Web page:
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Bill Walker: Angry protesters gather at parliament

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  • by SCOTT MACNAB
 

The rules at Holyrood are “not fit for purpose” and must be overhauled to allow wife- beating MSP Bill Walker to be ejected from office, protest groups said yesterday.

The Dunfermline MSP has refused to resign his seat despite public pressure and a motion signed by 91 MSPs demanding his immediate departure from the Scottish Parliament.

About 200 campaigners were joined by MSPs for a rally outside Holyrood yesterday to heap pressure on Walker to step down, as parliament returned from its summer recess.

Walker, 71, was found guilty at Edinburgh Sheriff Court last month of 23 charges of assault against his three ex-wives and a step-daughter from 1967 to 1995.

He was not at Holyrood yesterday – it is understood Walker has told Holyrood’s authorities he will not attend parliament until after 20 September, when he is due to be sentenced.

Members and supporters of Scottish Women’s Aid, the National Union of Students Scotland Women’s Campaign and Zero Tolerance gathered for a rally at Holyrood yesterday.

Jenny Kemp, co-ordinator for Zero Tolerance, told the rally: “We’re here … to send that very strong message to Mr Walker: you are not fit to be an MSP. Your presence in the parliament demeans it. Mr Walker, you have no integrity. You must resign.

“The second reason we’re here is to show that parliament’s procedures are not fit for purpose and must change. We need the parliament to be thinking of whatever ways it can, whatever means it has at its disposal, to ask Mr Walker to resign.”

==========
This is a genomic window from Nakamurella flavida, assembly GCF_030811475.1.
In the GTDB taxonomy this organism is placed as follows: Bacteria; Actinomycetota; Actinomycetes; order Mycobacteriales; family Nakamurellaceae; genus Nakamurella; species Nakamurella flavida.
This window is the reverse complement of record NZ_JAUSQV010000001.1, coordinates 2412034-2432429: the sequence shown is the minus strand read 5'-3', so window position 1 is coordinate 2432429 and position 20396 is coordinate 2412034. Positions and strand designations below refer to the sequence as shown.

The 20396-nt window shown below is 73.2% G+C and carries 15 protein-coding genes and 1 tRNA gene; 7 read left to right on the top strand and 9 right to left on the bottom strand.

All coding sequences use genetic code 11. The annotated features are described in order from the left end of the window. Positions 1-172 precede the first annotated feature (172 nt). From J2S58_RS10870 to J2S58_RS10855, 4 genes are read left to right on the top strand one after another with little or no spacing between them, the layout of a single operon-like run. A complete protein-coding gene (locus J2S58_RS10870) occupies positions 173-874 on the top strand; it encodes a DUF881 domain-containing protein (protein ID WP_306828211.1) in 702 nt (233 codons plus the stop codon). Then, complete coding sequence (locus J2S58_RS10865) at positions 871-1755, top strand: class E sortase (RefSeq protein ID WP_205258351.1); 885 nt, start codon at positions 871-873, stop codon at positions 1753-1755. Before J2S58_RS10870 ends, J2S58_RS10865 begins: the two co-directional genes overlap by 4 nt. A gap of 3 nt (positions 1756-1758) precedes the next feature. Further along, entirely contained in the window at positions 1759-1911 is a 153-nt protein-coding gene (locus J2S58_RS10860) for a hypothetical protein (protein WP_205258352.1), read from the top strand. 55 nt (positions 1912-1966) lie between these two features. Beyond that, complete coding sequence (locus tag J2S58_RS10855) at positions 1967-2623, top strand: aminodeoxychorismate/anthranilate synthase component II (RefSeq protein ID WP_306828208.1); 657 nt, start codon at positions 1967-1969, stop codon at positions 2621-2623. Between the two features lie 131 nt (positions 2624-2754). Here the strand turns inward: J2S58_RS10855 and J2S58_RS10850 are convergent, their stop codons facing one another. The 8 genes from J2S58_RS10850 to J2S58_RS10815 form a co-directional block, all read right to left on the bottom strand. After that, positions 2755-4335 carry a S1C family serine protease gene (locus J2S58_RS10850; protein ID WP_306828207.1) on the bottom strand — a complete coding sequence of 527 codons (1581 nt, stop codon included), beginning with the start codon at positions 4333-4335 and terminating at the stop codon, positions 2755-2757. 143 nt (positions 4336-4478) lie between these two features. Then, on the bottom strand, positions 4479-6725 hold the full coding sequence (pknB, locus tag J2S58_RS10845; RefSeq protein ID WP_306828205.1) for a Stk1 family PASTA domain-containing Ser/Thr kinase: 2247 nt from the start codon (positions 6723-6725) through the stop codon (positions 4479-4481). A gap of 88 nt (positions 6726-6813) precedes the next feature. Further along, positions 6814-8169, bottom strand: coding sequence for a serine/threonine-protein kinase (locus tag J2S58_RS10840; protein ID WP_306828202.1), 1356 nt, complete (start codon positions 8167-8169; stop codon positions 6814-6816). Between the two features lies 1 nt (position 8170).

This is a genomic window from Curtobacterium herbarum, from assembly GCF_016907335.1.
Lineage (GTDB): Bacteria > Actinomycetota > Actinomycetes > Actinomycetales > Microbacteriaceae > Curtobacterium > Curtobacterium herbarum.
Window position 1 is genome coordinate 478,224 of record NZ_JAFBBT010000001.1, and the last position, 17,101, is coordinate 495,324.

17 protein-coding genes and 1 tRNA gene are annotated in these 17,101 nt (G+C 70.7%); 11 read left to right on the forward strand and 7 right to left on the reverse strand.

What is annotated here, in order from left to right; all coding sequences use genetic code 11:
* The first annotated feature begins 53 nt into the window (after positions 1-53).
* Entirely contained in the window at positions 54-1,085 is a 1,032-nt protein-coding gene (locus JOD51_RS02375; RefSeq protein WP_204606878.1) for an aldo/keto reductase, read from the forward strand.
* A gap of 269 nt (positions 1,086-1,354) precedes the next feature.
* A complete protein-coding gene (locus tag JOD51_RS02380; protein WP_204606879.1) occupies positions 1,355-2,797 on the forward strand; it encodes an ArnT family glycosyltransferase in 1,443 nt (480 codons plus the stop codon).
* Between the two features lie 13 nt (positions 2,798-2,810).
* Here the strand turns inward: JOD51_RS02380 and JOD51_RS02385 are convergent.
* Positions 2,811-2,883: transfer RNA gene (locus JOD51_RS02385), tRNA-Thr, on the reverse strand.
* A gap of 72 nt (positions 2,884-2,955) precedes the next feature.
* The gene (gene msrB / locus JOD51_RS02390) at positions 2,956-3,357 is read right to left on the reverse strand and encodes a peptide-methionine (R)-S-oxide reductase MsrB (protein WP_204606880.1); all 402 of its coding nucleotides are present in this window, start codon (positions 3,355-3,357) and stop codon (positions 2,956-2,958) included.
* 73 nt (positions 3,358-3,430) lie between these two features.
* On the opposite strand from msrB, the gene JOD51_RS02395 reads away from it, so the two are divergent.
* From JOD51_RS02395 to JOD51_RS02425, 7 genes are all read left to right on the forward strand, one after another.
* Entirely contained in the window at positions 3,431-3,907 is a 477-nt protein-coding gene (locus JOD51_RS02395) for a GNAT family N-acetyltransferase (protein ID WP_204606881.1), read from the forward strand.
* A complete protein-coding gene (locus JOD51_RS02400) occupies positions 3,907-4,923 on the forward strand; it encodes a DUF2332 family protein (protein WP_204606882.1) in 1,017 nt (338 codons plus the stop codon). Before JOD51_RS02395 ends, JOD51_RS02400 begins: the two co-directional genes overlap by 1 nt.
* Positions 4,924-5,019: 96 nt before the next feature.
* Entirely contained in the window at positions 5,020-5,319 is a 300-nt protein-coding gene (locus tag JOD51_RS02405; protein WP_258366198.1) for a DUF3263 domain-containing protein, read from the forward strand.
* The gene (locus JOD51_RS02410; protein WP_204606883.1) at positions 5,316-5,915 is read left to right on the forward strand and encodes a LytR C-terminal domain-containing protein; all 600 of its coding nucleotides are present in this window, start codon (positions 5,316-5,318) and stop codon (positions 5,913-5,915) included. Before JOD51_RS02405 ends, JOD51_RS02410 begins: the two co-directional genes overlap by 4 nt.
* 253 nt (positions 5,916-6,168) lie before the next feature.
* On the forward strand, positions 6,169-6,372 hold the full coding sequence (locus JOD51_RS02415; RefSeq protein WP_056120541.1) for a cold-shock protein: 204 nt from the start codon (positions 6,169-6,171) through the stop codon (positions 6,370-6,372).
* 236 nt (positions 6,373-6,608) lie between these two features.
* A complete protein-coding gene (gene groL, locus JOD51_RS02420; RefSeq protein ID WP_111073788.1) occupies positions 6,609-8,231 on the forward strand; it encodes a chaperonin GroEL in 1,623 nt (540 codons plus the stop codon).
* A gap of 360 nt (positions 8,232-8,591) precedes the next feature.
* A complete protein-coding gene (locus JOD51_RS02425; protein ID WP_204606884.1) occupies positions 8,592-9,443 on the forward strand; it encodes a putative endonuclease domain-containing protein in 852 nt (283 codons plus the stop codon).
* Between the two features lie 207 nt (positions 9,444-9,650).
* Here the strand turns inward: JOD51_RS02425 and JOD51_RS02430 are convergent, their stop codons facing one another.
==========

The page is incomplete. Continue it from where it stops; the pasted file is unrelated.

Under the rules, any elected member jailed for more than one year is disqualified from sitting as an MSP. But in summary cases, the maximum sentence that can be handed down is one year, allowing Walker to remain an MSP even if he is jailed.

A Scottish Parliament spokesman said: “Section 15 of the Scotland Act 1998 sets down the rules on disqualification of MSPs. As part of those rules, it applies the Representation of the People Act 1981 to MSPs. Any changes to the rules on disqualification are a matter for the UK parliament.”

Stacey Devine, NUS Scotland women’s officer, said: “We’re here to send a clear-cut message to Bill Walker that he’s not fit for office and he should not have the privilege of actually representing the people of Fife.”

Ruth Thomson, of Fife Women’s Aid, told the rally that abused women in Walker’s constituency did not want him to remain as their MSP.

MSPs from across the political spectrum joined the protest, among them Labour’s Richard Simpson and Jackie Baillie; the SNP’s Christina McKelvie and Aileen Campbell; Conservative Alex Johnstone; and Scottish Liberal Democrat leader Willie Rennie, who lodged the motion calling for Walker’s resignation.

In parliament later, Mr Rennie said: “Too many women, and men, suffer behind closed doors and often in silence.

“We should use this unanimity as a stimulus for a new, concerted campaign against domestic violence. With this new session, we should make clear our renewed determination to root out the problem.”

Former SNP MSP Walker, of Alloa in Clackmannanshire, who was ejected from the party when the allegations surfaced, denied the charges against him.

 

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